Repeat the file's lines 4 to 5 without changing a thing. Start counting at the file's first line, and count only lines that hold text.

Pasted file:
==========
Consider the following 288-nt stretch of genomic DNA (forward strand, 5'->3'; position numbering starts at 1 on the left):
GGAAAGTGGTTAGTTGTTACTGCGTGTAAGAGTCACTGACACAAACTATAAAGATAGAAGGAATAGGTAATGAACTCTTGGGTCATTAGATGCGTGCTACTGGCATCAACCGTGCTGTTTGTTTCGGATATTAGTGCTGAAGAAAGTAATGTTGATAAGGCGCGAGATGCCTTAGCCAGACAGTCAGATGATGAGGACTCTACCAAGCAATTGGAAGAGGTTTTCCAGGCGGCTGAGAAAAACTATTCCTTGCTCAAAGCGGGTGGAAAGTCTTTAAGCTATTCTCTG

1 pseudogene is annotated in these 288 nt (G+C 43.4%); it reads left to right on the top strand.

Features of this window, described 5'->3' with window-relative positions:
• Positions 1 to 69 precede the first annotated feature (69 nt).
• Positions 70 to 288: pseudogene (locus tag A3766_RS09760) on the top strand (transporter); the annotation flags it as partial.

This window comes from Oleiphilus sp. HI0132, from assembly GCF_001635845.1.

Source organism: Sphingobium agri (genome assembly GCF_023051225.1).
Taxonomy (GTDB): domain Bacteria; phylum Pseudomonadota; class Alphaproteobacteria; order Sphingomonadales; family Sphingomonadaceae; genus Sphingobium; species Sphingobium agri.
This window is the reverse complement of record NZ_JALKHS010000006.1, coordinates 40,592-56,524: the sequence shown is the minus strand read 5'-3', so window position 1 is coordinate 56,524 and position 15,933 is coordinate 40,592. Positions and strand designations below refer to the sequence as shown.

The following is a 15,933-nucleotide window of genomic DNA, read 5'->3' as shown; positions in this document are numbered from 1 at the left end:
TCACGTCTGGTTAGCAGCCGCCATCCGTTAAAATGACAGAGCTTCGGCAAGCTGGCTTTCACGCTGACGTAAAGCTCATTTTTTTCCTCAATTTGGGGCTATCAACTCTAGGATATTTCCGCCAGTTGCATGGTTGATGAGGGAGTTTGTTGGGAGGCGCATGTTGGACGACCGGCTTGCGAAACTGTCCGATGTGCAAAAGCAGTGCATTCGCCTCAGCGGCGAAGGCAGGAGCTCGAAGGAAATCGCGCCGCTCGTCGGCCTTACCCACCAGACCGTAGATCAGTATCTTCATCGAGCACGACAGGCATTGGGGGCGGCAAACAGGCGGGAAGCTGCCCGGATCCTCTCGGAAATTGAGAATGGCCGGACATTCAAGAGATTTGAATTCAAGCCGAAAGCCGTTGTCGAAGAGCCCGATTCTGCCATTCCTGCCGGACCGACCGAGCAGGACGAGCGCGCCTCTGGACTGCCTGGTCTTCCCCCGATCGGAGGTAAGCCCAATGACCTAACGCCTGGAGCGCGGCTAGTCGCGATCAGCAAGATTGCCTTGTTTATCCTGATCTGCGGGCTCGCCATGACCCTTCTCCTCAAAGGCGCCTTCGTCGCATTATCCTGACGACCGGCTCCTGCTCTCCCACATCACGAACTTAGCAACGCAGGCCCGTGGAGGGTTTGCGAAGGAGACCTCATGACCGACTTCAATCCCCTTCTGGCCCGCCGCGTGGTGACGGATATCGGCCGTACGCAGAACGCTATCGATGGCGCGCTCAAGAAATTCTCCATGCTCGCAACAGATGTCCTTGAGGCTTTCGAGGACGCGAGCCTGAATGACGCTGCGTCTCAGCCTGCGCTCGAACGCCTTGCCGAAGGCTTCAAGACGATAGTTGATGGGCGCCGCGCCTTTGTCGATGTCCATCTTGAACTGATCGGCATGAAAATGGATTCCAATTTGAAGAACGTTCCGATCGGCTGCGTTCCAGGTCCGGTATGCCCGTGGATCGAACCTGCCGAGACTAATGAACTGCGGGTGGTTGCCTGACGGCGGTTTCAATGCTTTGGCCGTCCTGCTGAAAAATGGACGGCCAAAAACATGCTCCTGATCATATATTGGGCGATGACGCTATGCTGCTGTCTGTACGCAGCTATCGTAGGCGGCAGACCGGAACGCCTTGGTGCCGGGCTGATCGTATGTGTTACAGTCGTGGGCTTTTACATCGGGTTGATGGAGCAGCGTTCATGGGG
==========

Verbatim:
Features of this window, described 5'->3' with window-relative positions:
• Positions 1 to 69 precede the first annotated feature (69 nt).